Nancy Bradford-Reid n.b-reid at
Mon Jul 17 13:11:59 PDT 1995

>At the lastest meeting of our clothiers guild (pradon to the people
>are opposed to the term), we were discussing this argument that you
>have been having, and a friend had a question about the use of the
>dictionary to justify the particular definition of a word, and I felt it was
>a very good one, so here it goes:  How can you use a dictionary to
>justify the a word, when there were no dictionaries in the time frame
>of the society? (the first being written by Samual Johnson, and before
>this there was no real consenus on the definition of word, their
>spelling, definition and use varied by district,  kingdom, and even by
>town)  Our point being that you may have a reference in writing for a
>period source, but how do you justify that as a common definition,
>applying it to all countries?
>Just wondering,

Good point.  However, the dictionaries are being used as points of
reference:  the accumulation of information gathered by scholars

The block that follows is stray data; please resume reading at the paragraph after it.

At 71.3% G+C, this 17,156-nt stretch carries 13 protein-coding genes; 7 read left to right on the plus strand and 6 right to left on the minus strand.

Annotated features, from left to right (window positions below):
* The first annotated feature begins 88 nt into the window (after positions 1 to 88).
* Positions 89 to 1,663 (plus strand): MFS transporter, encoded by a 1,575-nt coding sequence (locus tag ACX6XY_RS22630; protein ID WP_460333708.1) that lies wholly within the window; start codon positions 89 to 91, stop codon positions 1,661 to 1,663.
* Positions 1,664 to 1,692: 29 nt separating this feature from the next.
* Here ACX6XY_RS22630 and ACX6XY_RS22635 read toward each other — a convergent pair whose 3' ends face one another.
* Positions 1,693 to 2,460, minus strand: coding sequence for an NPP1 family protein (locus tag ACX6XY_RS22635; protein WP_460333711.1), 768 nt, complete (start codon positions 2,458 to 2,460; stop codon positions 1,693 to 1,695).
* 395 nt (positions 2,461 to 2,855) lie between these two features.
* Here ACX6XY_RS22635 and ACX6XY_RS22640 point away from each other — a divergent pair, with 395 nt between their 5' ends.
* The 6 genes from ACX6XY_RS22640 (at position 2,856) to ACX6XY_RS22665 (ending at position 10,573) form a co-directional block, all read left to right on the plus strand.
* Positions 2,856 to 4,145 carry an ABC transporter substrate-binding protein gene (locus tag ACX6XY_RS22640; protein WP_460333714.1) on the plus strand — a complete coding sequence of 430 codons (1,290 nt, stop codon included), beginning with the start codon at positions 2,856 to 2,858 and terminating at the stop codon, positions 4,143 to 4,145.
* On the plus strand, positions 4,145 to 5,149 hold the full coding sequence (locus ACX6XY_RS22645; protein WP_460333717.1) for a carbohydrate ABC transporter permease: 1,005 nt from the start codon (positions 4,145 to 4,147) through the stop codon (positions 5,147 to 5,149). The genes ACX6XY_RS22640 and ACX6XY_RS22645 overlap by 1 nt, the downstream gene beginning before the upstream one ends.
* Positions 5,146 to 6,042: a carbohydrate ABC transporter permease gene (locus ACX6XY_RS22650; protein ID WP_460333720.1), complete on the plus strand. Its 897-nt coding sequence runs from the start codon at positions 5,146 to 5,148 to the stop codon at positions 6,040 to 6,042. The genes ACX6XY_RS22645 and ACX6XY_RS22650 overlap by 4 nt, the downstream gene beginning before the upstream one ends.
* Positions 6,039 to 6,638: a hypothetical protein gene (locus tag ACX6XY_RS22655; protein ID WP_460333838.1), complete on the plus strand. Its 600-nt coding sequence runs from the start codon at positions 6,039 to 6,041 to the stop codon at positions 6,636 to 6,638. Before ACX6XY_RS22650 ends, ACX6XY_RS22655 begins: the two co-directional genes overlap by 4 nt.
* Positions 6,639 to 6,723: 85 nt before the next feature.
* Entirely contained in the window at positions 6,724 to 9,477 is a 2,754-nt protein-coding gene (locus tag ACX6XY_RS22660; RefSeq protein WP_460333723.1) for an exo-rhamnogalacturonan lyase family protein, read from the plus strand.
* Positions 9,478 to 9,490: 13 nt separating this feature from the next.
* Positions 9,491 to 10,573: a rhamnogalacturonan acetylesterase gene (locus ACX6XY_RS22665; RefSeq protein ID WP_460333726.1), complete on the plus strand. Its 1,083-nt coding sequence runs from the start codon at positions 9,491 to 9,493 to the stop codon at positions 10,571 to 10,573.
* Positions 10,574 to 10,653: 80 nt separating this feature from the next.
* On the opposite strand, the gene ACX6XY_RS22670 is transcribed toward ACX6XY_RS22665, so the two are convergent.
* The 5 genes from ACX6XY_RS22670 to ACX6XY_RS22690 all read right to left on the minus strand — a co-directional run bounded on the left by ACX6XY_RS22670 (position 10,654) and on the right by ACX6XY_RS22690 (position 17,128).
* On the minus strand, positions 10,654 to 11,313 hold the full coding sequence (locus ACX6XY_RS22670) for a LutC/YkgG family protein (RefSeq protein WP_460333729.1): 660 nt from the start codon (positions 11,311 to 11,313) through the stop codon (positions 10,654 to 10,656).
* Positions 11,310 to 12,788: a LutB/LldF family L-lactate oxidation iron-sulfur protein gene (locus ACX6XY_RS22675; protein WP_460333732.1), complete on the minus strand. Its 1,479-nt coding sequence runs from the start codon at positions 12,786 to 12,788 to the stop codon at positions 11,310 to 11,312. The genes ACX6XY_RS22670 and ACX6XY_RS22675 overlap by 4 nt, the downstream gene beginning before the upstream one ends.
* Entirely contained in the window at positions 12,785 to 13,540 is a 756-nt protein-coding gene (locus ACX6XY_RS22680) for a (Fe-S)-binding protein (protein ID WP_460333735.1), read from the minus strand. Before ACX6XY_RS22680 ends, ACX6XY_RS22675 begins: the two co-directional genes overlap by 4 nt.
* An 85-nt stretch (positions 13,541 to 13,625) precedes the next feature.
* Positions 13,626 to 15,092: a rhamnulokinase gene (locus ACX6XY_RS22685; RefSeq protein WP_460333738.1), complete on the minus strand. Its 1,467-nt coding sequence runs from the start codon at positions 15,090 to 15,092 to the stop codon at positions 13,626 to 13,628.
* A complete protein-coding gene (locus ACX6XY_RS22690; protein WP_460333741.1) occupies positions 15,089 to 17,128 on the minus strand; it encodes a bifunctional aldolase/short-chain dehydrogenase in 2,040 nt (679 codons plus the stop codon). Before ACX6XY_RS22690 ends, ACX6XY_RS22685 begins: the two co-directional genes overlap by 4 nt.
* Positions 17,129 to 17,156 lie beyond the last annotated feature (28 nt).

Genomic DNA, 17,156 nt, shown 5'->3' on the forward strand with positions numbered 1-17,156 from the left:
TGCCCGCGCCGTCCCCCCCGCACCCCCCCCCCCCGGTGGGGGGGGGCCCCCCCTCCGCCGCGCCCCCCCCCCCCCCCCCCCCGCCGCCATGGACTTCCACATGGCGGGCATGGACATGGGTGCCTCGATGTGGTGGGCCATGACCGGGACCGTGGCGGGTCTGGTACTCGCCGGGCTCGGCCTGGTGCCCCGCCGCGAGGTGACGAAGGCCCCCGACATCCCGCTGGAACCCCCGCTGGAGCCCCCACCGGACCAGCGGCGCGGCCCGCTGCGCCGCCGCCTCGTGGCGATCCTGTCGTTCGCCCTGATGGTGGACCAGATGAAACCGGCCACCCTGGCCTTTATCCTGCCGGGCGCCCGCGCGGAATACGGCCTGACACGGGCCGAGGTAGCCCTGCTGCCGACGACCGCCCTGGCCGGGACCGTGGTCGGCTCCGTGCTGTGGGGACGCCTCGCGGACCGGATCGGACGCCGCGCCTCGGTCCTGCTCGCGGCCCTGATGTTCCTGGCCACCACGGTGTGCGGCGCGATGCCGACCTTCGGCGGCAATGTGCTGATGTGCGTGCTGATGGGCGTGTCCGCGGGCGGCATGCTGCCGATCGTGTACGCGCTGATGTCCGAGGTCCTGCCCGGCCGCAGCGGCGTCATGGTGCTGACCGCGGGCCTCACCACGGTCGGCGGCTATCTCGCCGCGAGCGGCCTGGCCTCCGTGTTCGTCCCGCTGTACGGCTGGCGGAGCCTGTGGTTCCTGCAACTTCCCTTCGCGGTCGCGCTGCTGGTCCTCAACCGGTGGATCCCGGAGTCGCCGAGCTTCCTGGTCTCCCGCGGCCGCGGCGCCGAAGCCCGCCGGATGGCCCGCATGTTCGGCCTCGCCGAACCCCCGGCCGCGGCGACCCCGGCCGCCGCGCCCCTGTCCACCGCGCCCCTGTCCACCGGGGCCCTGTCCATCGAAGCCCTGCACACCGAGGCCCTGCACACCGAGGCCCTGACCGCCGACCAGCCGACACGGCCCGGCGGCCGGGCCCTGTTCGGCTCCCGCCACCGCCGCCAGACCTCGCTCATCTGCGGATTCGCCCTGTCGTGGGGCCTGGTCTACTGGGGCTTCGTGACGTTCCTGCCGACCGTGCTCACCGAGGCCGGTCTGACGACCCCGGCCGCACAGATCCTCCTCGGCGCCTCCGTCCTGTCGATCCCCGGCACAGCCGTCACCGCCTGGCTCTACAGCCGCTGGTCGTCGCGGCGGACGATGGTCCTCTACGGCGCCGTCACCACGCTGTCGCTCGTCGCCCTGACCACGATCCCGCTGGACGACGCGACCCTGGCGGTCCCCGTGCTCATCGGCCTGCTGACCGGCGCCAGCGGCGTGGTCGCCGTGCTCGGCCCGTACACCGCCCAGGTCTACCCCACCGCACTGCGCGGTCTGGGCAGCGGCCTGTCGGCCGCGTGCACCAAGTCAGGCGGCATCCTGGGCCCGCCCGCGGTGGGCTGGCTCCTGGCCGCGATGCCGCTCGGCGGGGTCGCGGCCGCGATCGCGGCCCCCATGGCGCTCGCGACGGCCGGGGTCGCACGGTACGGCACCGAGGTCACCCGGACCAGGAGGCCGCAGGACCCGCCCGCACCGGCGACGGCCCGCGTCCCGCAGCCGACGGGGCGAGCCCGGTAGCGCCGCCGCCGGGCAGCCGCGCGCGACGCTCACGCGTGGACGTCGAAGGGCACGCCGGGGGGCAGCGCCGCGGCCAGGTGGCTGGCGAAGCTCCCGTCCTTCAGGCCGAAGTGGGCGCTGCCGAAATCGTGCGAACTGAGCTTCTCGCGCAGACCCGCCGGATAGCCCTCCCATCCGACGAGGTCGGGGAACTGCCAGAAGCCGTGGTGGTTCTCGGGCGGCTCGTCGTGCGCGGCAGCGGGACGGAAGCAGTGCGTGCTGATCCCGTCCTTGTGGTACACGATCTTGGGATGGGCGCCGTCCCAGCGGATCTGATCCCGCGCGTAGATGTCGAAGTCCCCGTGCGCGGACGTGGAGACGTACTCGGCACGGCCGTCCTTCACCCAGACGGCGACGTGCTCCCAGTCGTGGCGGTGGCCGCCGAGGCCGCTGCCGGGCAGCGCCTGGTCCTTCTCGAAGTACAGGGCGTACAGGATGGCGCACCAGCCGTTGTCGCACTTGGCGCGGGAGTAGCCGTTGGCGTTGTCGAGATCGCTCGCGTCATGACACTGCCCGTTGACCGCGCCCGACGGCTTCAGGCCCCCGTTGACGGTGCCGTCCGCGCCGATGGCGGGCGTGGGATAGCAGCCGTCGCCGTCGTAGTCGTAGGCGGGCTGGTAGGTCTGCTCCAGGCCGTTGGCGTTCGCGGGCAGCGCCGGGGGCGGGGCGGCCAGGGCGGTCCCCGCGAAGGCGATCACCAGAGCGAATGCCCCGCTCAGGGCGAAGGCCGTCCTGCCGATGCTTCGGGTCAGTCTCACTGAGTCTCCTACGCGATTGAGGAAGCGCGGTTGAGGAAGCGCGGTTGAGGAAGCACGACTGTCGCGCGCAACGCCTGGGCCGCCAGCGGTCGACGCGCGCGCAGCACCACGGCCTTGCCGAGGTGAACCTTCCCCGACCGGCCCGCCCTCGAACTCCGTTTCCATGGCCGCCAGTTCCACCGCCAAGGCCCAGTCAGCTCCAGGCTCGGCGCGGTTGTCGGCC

(particularly in the case of the OED) who have gleaned as much information
as possible from period (sic) sources and amalgamated it in one place.
When a reference to a word or phrase is dated (e.g. 1581) that refers to
the date of the source for that particular usage.  There are scholars who
have traced the development of the language and can tell us the various
spellings of a given word over the centuries and connect it to the current
usage.  And yes, the usage varied by district; that is why you find 20
different entries for some words.  That particular word might also appear
in a slightly different context in 20 different regions or over a span of
years in 20 different documents.

Very brief explanation, but I hope it helps.


Nan Bradford-Reid
The Department of English
The University of Texas
n.b-reid at

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